We only planned to use our time near Aberdeen to check out all the castles on our Scotland National Trust membership, and we did but there was a bit of a surprise - we really liked the city itself. There were lots of local shops, a great vegan restaurant with community events and yoga classes and the city itself had an informed and progressive vibe. I highly recommend getting a National Trust membership. It was worth every penny and we felt like we were kind of forcing ourselves to get out and see the historical stuff that we really enjoy instead of falling prey to the big glossy adverts about WHERE TO GO AND WHAT TO SEE that you run into when you are touristing. Make no mistake, in Scotland we were tourists, not traveliers. And there is a time for that too, under heaven, so no judgement. We went to Craigiemore, Crathes, Dunnotar and Fraser Castles. The great vegan restaurant in Aberdeen was called Foodstory. We absolutely enjoyed the tour of Craigiemore Castle. The guide was about 18 and got in a fight with the repair man who interrupted the tour to change a lightbulb. The fact that he was wearing a kilt to do so was the best part.
4 Days in Inverness
Inverness city was just a big town and we spent very little time here instead choosing to visit Culloden Battlefield, and drive up to Ullapool. We also celebrated my birthday with a high tea at a local hotel. We visited Loch Ness for about 90 seconds - long enough to know that we really didn’t want to see it at all. What a clustertruck. We parked and went to the bathroom and left. The drive there is gorgeous but there were just hordes of people. I have to hand it to the Scots, though, they kept a stiff upper lip. We also drove up to Nairn and Brodie Castle. The oft-lauded Victorian Market in Inverness was a disaster. Wow. Skip that. The absolute best moment of the trip - best 4 hours of the past year, really was the afternoon that we hiked up Knockan Crag. The pictures do not do it justice. It was like being a triathlete in Star Wars.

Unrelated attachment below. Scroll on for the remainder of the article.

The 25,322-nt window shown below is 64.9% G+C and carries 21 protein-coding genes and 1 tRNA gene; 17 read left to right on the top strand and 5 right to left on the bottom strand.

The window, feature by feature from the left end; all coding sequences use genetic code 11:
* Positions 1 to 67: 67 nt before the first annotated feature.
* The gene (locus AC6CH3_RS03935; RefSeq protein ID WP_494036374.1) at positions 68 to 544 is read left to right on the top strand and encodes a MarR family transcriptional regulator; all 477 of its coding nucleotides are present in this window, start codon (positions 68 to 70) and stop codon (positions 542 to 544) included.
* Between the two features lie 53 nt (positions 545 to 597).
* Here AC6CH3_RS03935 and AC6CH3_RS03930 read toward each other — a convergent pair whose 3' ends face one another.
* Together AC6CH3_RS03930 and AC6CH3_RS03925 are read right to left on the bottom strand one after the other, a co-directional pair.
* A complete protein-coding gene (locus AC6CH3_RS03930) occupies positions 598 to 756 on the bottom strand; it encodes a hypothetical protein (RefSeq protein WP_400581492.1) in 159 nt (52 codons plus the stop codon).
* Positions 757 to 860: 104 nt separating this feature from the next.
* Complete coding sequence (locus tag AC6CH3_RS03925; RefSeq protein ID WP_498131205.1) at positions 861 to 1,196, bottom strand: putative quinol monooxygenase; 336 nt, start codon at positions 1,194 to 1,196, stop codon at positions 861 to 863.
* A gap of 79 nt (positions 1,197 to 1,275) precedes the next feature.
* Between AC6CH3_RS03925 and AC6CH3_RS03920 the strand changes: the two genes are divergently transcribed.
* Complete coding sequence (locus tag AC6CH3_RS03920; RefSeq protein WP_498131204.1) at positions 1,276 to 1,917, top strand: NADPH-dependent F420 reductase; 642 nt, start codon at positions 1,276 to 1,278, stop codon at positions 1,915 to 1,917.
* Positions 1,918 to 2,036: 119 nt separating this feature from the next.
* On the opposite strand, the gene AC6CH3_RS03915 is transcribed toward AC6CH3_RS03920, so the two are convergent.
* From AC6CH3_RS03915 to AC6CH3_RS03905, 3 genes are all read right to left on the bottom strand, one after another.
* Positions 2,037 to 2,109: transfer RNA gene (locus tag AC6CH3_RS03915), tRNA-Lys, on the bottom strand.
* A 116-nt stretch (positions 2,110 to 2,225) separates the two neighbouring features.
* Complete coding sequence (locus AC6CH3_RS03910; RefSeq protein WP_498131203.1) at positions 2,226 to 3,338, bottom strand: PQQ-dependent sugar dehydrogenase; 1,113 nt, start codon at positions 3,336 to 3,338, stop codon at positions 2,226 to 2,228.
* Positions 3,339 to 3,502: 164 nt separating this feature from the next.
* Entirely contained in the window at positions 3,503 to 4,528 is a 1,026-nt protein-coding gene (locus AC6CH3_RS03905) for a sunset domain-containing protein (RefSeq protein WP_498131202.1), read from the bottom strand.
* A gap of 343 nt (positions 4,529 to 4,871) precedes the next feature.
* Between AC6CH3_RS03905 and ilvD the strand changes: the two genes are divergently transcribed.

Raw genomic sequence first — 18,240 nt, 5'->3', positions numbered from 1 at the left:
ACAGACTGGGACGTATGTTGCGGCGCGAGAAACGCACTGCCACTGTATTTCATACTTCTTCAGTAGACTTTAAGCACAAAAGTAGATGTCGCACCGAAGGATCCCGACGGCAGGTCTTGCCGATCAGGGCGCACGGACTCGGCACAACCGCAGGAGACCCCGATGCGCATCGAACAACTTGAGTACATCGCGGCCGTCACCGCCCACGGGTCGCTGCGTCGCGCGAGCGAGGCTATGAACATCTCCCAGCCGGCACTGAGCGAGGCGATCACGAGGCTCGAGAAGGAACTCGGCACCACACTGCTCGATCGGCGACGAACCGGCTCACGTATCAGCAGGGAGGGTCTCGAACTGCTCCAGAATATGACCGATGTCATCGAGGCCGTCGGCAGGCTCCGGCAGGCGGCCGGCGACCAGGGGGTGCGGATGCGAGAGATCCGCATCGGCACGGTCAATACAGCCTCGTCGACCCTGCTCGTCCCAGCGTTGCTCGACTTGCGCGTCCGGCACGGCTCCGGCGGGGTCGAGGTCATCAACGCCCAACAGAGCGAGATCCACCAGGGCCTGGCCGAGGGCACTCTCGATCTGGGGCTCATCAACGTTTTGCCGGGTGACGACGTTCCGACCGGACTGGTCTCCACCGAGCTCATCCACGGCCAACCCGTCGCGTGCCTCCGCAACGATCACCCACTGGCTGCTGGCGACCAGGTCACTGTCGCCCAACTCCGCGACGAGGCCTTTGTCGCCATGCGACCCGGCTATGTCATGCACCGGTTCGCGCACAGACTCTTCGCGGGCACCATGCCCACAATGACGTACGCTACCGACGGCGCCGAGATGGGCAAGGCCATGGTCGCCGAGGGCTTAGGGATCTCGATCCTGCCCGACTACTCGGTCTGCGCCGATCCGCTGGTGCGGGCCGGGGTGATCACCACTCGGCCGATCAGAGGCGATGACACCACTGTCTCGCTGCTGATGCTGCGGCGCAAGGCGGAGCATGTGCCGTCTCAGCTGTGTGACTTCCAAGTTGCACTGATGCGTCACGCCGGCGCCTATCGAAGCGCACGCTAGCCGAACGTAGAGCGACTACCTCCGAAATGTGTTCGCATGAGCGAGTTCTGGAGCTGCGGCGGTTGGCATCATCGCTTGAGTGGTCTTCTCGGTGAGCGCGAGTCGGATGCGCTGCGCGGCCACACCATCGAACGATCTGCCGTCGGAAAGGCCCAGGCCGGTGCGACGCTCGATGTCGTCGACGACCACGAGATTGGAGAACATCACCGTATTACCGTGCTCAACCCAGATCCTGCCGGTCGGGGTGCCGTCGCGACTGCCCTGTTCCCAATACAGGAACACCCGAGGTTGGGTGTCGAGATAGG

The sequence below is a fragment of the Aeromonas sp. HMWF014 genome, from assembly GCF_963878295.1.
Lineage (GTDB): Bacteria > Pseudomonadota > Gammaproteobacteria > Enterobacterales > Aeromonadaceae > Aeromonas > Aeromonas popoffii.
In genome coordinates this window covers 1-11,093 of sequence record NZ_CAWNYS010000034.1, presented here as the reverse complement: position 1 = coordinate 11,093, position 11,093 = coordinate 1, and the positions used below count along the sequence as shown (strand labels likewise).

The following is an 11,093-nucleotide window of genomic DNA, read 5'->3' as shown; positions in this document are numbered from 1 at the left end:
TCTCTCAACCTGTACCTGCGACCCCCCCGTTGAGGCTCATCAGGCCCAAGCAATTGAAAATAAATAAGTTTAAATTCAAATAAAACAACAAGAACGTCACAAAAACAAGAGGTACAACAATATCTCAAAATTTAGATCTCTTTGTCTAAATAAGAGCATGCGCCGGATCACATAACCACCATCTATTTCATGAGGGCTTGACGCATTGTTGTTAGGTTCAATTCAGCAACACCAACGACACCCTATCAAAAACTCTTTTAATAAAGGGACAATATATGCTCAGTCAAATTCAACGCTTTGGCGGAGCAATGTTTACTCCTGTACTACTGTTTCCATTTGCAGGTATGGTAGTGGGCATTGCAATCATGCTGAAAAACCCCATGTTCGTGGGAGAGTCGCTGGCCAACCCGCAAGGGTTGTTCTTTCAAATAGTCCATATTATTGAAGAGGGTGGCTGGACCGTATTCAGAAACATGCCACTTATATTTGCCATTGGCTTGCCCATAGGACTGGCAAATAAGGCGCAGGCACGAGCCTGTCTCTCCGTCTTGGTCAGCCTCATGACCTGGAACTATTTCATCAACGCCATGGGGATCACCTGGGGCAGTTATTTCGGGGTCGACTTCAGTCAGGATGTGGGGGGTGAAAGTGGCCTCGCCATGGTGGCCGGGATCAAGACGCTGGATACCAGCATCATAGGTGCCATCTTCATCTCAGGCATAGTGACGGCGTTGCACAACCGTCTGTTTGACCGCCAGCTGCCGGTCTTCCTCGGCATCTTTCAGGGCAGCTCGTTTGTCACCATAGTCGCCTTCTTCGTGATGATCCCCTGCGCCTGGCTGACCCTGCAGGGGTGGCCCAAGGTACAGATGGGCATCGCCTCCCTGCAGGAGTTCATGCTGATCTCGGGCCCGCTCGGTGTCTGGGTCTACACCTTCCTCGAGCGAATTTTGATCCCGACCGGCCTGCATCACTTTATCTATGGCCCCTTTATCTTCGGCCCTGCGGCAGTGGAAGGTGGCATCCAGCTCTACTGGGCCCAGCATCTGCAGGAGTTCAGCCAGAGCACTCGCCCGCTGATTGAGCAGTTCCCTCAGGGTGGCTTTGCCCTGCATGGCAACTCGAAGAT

I had to buy a raincoat because the TWO I bought for the trip somehow ended up at my mother’s and my mother-in-law’s houses. I went into a little local shop and tried on raincoats until I was in tears because, as the kindest shop ladies in the world told me, they were sized “rather neat.” This means that they would not fit my newly svelte frame whatsoever. Finally I found an XXL that just barely zipped up and I took it. It is kind of hard to hear that after losing 50 pounds you are still too “ample” for a very large raincoat. Again, the kindness of Scottish people in general really impressed me. Neat and Ample is what I will name my clothing boutique if I ever own one. Such positive ways to express one’s diameter!
There are cool art installations and sculptures along the way and you really feel like you are climbing. The views were incredible and the rain stopped enough for us to get some great pictures. Best of all was the knowledge that we had lost a combined 70 pounds in the last year and that we were really getting fit, thanks to James Clear, Yoga with Adrienne and a clean, vegetarian diet. Website: https://www.nature.scot/enjoying-outdoors/scotlands-national-nature-reserves/knockan-crag-national-nature-reserve
4 Days in Isle of Skye
We rented a small house on Isle of Skye and it poured down rain the entire time. It did not matter because it was breathtaking anyway. Isle of Skye is really remote, even for Scotland. We cooked at home, went for rainy walks and hung out in Portree. We spent our last 6 hours in Skye with a flat tire and no spare in the boot wating for the car service sent out by the rental company to come and help us out. Still haven’t received the bill for that...There are so many good walks in Skye. We hiked to old Brochs, chased sheep in the mist and checked out some neolithic sites. We had great food at Cafe Arriba in Portree. they encourage people to share tables and they had vegan and vegetarian options. The waitstaff was super and the vibe was “tourists meet locals on their own turf.”
Oban, Iona and Staffa
After Skye, we stayed near Oban in an add-on DIY apartment of a retired couple whose grandson liked to race around the yard on his mini-bike. Ahem. We took a local cruise to Staffa, Iona and Mull. Staffa was a revelation. We realized the morning of the cruise that we were getting the first truly sunny day in the entire two weeks we had been in Scotland and it was glorious. Read the poem at the end of this post to get my full meaning here. We landed at Mull and spent 2 hours listening to a chatty local bus driver talk about Mull. Who slept with whom. Whose goats got out last Christmas. Where the best church lunch is. It was pretty entertaining. Staffa was insane. It makes the Giant’s Causeway in Ireland look like a faded playground with broken swings.